The law of diminishing returns has set in to President Obama’s Hollywood fundraising — or at least that’s the fear on the left coast:
Some of the president’s most ardent entertainment industry supporters quietly tell The Hollywood Reporter that while they realize he needs to deploy all of his weapons to compete with deep-pocketed Republican super PACs, they fear the increasing reliance on stars and celebrity contests could backfire with swing voters and mobilize the right.
“We don’t like what he’s doing, but we understand it,” says one Hollywood fund-raising insider. “He has to raise the money. It’s a bad situation.”
Obama’s small donors are sitting out, putting him in this bind. And why are they sitting out? Partly, because he no longer seems the Man of the People he appeared to be in 2008. And that’s the rub — the more distant he seems, the more he must rely on Hollywood, making him seem even more distant. It’s cool when the President hangs out with George Clooney. It’s not so cool when that’s all he does.
That dovetails nicely with David Paul Kuhn’s piece in RCP today, pointing out that Obama’s white support is cratering:
Today, fewer whites back Obama than any Democratic candidate since Walter Mondale. Romney does not need to emulate Ronald Reagan to win. Should he match Reagan’s share of the white vote in 1984 — presuming all else remains constant since 2008 — Romney would rout Obama.
Of course, America has changed since Reagan. Non-Hispanic whites were 89 percent of the electorate when Reagan first won the White House in 1980. They were 85 percent in 1988. By 2008, whites were 74 percent. That shift has upended the electoral landscape. But only so much.
Remember one other little tidbit from Kuhn, the next time somebody on MSNBC plays the race card. Four years ago, Obama did better with white voters than any Democrat since Jimmy Carter in 1976. He earned that vote last time around, with an excellent campaign (and a few major assists from the Complicit Media). But years of bad priorities, a dismal economic record, and blatant race-baiting have given whites second thoughts. Obama is now gaining only 37% in Kuhn’s poll numbers.
Speaking of dismal, Andrew Malcolm found a story right out of the Great Depression:
A Panera sandwich shop on Chicago’s North Side removed its regular prices Thursday and now posts only suggested donations. People pay what they can, maybe a little more than suggested, maybe a little less. If some have no money, they can help clean the store for an hour to earn a meal.
When you want to illustrate why nearly two-thirds of Americans say the country is on the wrong track, there you go. By the way, I’m not faulting Panera; that restaurant manager is doing a noble thing. It’s just a shame that he has to do it.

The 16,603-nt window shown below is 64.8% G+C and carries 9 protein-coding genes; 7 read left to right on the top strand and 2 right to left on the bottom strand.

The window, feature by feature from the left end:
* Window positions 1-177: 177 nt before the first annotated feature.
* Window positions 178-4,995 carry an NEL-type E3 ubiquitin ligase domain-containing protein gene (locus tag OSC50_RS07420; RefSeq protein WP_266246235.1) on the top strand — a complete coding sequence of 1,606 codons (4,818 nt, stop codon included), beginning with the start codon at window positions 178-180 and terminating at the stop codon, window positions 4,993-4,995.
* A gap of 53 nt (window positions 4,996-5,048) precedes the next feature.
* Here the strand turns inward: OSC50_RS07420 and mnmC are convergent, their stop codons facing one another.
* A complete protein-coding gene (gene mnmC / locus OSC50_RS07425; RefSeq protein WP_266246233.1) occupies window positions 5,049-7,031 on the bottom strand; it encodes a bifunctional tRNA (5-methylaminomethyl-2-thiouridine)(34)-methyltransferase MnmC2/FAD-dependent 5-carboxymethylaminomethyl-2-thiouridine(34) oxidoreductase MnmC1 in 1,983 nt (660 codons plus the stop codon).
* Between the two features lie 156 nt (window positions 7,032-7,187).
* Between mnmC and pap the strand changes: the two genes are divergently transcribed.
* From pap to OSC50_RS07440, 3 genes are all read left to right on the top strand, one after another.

Sean Trende, one of the smartest guys around, says it’s way too early for Democrats to panic:
Should Democrats be concerned? Absolutely. But any panic is grossly premature. To start with, Romney trails the president, albeit narrowly, in the RCP Average. This puts Obama in a better position than Al Gore, who trailed George W. Bush by four points in Gallup in June. It puts him in a better position than Bill Clinton in 1992, who trailed George H.W. Bush by six points in June. It puts him in a better position than Bush 41 in 1988, who trailed Michael Dukakis by nine points in June, and Ronald Reagan, who trailed Jimmy Carter by a pair in 1980.
The 1992 election might not be a very good example, since the entrance and exit and re-entrance of Ross Perot kept the polls churning all spring and summer. During June of that year, the time of the poll Trende mentions, Perot was the leader, not Bush. Perot voters defaulted for the most part back to Clinton when Perot (temporarily) quit the next month.
Al Gore might not be a very good example, either. In 2000, people were mostly satisfied with how the country was doing, aside from the bursting of the Dot Com Bubble. Nonetheless, Gore ran away from Clinton’s record, and embraced an awkward kind of lefty populism. And had it not been for the October Surprise of Bush’s drunk driving record, Gore probably wouldn’t have caught that swell of undecided voters. I’m thinking we’re not going to find much drunken driving in Romney’s past.
But Trende is right on the broader point, that it’s not time for Dems to panic. The problem isn’t that the White House is panicking. The problem is that the White House seems oblivious to the potential for disaster. Or if they aren’t oblivious, then they are at least clueless about how to change to a winning strategy.
The big worry for Team Obama ought to be what to do if the Supremes overturn ObamaCare. The thinking has been, near as I can tell, that O-Care is a wash this year. RomneyCare in Massachusetts was the same thing, they say, so nominating Mitt took the issue of the table. But the Supremes are about to serve it right back up. A legal victory could turn into a political loss in November. And if O-Care is overturned, then everyone will know that the President fiddled with health care while the economy burned.
This looks very much like a no-win for Obama. it was his Justice Department which fast-tracked the case to the Supreme Court, which might prove to have been a supreme folly.
So, no, the Democrats don’t need to panic yet, but the signs of panic are all there. By the end of summer, we might witness the world’s first nuclear-armed circular firing squad.
I’m not getting cocky. I am stocking up on popcorn.